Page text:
Jatoi A.,Mayo Medical School | Nieva J.J.,Montana Cancer Consortium | Qin R.,Mayo Medical School | Loprinzi C.L.,Mayo Medical School | And 7 more authors.
Oncology (Switzerland) | Year: 2012

Background: Effective, non-invasive, palliative strategies for symptomatic malignant ascites are unavailable. This trial explored whether octreotide, an inhibitor of vascular endothelial growth factor, a putative mediator of ascites, prolongs the interval to next paracentesis. Methods: After a baseline paracentesis and a test of short-acting agent, patients with symptomatic ascites were randomly assigned to long-acting octreotide (Sandostatin LAR®) depot 30 mg intramuscularly every month versus 0.9% sodium chloride administered similarly. Patients were then monitored for recurrent, symptomatic ascites. Results: Thirty-three patients were enrolled: 16 assigned to the octreotide and 17 to the control arm. The median time to next paracentesis was 28 and 14 days in the octreotide and placebo arm, respectively (p = 0.17). After adjustment for extracted ascites volume and abdominal girth change, no statistically significant difference between the groups was observed (hazard ratio = 0.52, with a 95% confidence interval of 0.21-1.28; p = 0.15, per Cox model). Octreotide-treated patients described less of abdominal bloating (p = 0.01), abdominal discomfort (p = 0.02), and shortness of breath (p = 0.007) at one month, although other quality of life symptoms were comparable between the arms. Long-acting octreotide was reasonably well tolerated. Conclusion: As prescribed in this trial, octreotide did not seem effective in prolonging the time to next paracentesis, although improvements in symptoms suggest that vascular endothelial growth factor inhibition merits further investigation. Copyright © 2012 S. Karger AG, Basel.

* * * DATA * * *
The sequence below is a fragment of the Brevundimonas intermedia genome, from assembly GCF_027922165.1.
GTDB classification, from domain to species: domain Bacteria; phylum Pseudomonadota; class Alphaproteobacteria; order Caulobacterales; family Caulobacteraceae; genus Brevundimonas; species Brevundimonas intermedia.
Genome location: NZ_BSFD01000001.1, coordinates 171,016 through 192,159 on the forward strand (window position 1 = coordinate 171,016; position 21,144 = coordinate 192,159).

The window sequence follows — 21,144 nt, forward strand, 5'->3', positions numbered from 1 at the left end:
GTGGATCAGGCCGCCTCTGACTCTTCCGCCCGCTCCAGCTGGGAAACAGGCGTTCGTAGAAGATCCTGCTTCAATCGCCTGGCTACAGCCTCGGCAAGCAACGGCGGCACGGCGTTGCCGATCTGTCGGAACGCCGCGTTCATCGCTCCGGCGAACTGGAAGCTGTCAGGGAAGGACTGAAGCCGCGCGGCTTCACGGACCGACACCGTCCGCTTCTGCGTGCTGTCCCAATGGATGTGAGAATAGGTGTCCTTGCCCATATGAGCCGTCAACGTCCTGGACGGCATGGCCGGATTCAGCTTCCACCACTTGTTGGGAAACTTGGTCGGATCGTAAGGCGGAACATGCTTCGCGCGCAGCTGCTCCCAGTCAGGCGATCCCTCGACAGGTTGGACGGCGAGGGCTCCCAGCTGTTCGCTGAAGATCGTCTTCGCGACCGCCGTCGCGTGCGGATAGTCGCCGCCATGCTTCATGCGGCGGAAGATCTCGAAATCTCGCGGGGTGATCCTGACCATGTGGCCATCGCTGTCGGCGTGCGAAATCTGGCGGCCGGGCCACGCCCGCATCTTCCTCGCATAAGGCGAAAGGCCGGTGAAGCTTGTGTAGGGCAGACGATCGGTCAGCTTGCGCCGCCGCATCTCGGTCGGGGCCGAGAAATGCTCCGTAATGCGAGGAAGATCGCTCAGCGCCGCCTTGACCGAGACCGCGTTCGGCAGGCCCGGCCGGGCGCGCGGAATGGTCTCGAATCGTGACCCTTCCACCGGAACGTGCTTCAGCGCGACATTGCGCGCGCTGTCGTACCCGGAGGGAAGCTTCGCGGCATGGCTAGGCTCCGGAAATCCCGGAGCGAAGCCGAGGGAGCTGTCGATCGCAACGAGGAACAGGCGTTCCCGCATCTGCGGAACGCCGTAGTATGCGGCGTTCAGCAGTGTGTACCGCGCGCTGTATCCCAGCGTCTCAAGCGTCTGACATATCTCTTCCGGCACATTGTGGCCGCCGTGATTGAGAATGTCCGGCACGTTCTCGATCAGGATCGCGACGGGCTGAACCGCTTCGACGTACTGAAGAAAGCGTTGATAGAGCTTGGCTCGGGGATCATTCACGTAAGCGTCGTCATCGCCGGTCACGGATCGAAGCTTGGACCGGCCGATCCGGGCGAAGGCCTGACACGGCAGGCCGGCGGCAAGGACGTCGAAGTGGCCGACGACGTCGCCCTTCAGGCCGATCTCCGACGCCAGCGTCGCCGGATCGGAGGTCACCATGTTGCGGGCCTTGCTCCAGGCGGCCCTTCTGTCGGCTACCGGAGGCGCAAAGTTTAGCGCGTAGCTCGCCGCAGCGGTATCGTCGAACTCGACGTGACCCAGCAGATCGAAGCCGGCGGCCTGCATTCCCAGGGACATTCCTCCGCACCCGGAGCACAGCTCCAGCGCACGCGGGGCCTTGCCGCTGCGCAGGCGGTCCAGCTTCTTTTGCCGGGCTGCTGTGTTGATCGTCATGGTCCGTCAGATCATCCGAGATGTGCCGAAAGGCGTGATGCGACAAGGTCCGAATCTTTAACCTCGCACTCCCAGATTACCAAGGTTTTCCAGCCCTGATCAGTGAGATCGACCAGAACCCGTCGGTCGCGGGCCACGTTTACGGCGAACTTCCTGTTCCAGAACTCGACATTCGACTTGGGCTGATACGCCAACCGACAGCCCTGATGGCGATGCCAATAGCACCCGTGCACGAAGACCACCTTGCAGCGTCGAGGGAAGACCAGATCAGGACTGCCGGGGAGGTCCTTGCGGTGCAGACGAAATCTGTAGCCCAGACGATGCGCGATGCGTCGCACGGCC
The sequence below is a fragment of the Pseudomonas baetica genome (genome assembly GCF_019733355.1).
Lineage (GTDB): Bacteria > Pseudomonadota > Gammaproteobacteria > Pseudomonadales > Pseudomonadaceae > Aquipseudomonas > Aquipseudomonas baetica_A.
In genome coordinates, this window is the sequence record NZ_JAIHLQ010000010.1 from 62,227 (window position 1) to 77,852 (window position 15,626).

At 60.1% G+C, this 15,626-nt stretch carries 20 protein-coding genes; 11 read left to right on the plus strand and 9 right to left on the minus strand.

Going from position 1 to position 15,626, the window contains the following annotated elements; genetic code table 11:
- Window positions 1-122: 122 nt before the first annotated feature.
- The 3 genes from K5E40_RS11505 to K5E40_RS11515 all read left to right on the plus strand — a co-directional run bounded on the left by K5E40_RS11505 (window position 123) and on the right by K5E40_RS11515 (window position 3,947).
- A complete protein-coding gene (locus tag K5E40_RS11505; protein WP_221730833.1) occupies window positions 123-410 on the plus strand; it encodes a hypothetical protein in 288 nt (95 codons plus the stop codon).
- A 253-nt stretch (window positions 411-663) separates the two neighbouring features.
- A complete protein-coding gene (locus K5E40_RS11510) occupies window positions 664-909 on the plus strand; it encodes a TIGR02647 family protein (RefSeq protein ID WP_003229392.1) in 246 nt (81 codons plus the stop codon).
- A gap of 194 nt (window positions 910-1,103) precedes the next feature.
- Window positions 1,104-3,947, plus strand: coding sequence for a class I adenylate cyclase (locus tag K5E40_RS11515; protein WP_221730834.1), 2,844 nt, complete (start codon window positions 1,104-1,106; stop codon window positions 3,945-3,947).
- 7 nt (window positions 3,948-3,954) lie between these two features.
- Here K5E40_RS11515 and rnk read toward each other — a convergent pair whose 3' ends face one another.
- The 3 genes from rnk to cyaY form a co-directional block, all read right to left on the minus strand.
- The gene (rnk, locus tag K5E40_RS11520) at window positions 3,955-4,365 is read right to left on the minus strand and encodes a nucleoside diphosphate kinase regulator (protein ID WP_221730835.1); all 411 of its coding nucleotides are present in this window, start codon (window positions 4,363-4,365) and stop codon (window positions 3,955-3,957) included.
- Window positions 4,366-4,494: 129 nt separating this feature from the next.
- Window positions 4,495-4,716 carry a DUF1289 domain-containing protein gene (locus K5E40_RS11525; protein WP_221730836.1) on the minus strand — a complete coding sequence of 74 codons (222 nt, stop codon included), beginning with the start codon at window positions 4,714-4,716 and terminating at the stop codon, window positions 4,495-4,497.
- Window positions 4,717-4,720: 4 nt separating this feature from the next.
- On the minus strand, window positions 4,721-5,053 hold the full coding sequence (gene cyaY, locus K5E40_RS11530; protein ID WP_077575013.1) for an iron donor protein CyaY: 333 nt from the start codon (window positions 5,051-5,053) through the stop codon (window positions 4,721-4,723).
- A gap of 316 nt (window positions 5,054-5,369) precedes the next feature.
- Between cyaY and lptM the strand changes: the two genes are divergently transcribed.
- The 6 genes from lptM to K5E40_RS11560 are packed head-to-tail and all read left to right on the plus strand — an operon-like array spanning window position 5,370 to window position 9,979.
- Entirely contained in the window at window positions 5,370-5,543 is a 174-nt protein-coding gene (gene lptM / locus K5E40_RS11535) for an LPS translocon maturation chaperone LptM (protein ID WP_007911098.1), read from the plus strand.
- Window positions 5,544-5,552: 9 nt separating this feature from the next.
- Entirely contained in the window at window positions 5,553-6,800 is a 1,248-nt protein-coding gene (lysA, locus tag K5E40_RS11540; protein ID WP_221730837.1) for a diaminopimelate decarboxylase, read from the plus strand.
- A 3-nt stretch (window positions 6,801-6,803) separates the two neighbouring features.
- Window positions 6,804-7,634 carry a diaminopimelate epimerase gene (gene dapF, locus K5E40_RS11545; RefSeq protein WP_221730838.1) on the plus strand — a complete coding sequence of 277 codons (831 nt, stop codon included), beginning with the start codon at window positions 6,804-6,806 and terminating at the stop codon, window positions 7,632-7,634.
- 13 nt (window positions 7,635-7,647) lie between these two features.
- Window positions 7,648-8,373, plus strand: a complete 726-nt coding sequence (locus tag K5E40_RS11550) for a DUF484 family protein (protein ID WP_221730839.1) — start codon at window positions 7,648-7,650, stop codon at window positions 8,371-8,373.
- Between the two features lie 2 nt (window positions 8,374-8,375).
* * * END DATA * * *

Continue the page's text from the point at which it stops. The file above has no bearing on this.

Uhm J.H.,Mayo Medical School | Ballman K.V.,Mayo Medical School | Wu W.,Mayo Medical School | Giannini C.,Mayo Medical School | And 9 more authors.
International Journal of Radiation Oncology Biology Physics | Year: 2011

Purpose: Amplification of the epidermal growth factor receptor (EGFR) gene represents one of the most frequent gene alterations in glioblastoma (GBM). In the current study, we evaluated gefitinib, a potent EGFR inhibitor, in the treatment of adults with newly diagnosed GBM. Methods and Materials: Ninety-eight patients (96 evaluable) were accrued between May 18, 2001, and August 2, 2002. All were newly diagnosed GBM patients who were clinically and radiographically stable/improved after radiation treatment (enrollment within 5 weeks of radiation completion). No prior chemotherapy was permitted. EGFR amplification/mutation, as assessed by fluorescence in situ hybridization and immunohistochemistry, was not required for treatment with gefitinib but was studied when tissues were available. Gefitinib was administered at 500 mg each day; for patients receiving dexamethasone or enzyme-inducing (CYP3A4) agents, dose was escalated to a maximum of 1,000 mg QD. Treatment cycles were repeated at 4-week intervals with brain magnetic resonance imaging at 8-week intervals. Results: Overall survival (OS; calculated from time of initial surgery) at 1 year (primary end point) with gefitinib was 54.2%, which was not statistically different compared with that of historical control population (48.9%, data from three previous Phase III North Central Cancer Treatment Group studies of newly diagnosed GBM patients). Progression-free survival (PFS) at 1 year post-RT (16.7%) was also not significantly different to that of historical controls (30.3%). Clinical outcome was not affected by EGFR status (amplification or vIII mutation). Fatigue (41%), rash (62%), and loose stools (58%) constituted the most frequent adverse events, the majority of these being limited to Grade 1/2. Of note, the occurrence of drug-related adverse effects, such as loose stools was associated with improved OS. Conclusions: In our evaluation of nearly 100 patients with newly diagnosed GBM, treatment with adjuvant gefitinib post-radiation was not associated with significant improvement in OS or PFS. However, patients who experienced gefitinib-associated adverse effects (rash/diarrhea) did demonstrate improved OS. © 2011 Elsevier Inc.